Gleason did not appear to have any active social media profiles. A Louisiana State University spokesman said a student by that name attended from the fall of 2013 to the fall of 2014 before withdrawing. He had transferred to LSU from Baton Rouge Community College.

    Gleason was arrested in Phoenix in December on charges of shoplifting wine and razors. Police said he was homeless at the time. The case was dismissed the following month.

    During the search of Gleason's home, authorities also found 9 grams of marijuana and vials of human growth hormone, according to police.

    http://www.foxnews.com/us/2017/09/19...louisiana.html
    "I realize this may sound harsh, but as a father and former lawman, I really don't care if it's by lethal injection, by the electric chair, firing squad, hanging, the guillotine or being fed to the lions."
    - Oklahoma Rep. Mike Christian

    “There are some people who just do not deserve to live,”
    - Rev. Richard Hawke

    “Men have called me mad; but the question is not yet settled, whether madness is or is not the loftiest intelligence"
    - Edgar Allan Poe

  4. #4
    Senior Member CnCP Legend CharlesMartel's Avatar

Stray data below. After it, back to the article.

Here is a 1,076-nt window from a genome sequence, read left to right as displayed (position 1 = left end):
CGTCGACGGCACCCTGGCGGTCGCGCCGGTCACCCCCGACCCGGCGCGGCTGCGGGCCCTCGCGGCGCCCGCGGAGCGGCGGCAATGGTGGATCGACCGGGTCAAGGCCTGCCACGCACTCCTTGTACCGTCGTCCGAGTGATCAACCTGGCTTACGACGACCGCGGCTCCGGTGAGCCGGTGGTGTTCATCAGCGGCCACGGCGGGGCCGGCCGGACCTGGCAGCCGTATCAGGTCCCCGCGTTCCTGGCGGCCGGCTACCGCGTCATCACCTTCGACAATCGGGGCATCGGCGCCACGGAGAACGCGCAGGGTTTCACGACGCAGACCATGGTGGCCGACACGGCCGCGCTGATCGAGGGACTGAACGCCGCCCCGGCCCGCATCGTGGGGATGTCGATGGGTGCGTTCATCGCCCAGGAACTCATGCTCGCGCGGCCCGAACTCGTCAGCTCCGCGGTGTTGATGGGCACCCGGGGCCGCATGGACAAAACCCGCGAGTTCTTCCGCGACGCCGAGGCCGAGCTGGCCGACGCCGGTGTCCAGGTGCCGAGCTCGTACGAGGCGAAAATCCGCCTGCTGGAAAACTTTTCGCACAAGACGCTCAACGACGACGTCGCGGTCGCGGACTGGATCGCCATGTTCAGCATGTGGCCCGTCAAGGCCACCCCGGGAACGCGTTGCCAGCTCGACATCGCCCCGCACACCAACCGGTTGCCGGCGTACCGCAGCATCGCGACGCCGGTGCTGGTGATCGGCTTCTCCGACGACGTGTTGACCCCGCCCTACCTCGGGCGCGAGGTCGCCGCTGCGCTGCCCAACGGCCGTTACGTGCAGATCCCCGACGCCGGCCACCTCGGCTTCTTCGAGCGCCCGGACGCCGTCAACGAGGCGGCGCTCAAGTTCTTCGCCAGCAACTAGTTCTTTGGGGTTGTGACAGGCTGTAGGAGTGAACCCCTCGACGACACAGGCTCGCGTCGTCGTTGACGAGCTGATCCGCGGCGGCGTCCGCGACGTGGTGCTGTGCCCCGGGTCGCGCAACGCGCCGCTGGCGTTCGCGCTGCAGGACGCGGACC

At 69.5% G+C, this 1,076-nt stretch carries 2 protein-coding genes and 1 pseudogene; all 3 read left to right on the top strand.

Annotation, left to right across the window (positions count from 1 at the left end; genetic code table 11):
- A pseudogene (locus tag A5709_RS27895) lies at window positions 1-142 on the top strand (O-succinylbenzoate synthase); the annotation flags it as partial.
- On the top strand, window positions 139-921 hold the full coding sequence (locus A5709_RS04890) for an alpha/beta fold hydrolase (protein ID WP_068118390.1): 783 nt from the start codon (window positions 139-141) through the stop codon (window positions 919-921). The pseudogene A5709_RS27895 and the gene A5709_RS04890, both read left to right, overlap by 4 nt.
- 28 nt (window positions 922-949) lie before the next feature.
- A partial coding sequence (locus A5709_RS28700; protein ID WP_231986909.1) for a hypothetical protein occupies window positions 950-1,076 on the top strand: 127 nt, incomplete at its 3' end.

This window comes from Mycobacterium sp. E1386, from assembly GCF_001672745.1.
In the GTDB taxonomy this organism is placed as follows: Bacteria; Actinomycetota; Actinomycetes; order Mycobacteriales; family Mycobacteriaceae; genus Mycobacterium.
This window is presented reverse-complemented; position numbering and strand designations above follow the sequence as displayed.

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    New state law could impact Baton Rouge double-slaying case

    BATON ROUGE -- A state law that took effect in 2009 making it easier to subject serial killers to the death penalty could have a profound impact on Kenneth James Gleason, the Baton Rouge man who was booked Tuesday on first-degree murder counts in a pair of unrelated fatal shootings last week.

    East Baton Rouge Parish prosecutors sought the change to the first-degree murder statute after reputed Baton Rouge serial killer Sean Vincent Gillis was convicted in 2008 of first-degree murder. The jury deadlocked on the death penalty, and Gillis was sentenced to life in prison.

    First-degree murder, which is punishable by death in capital cases, requires an aggravating circumstance, such as murdering someone while committing another crime like armed robbery or killing someone under the age of 12.

    Prosecutors complained to state lawmakers after the Gillis trial that serial killers often murder without committing another aggravating crime.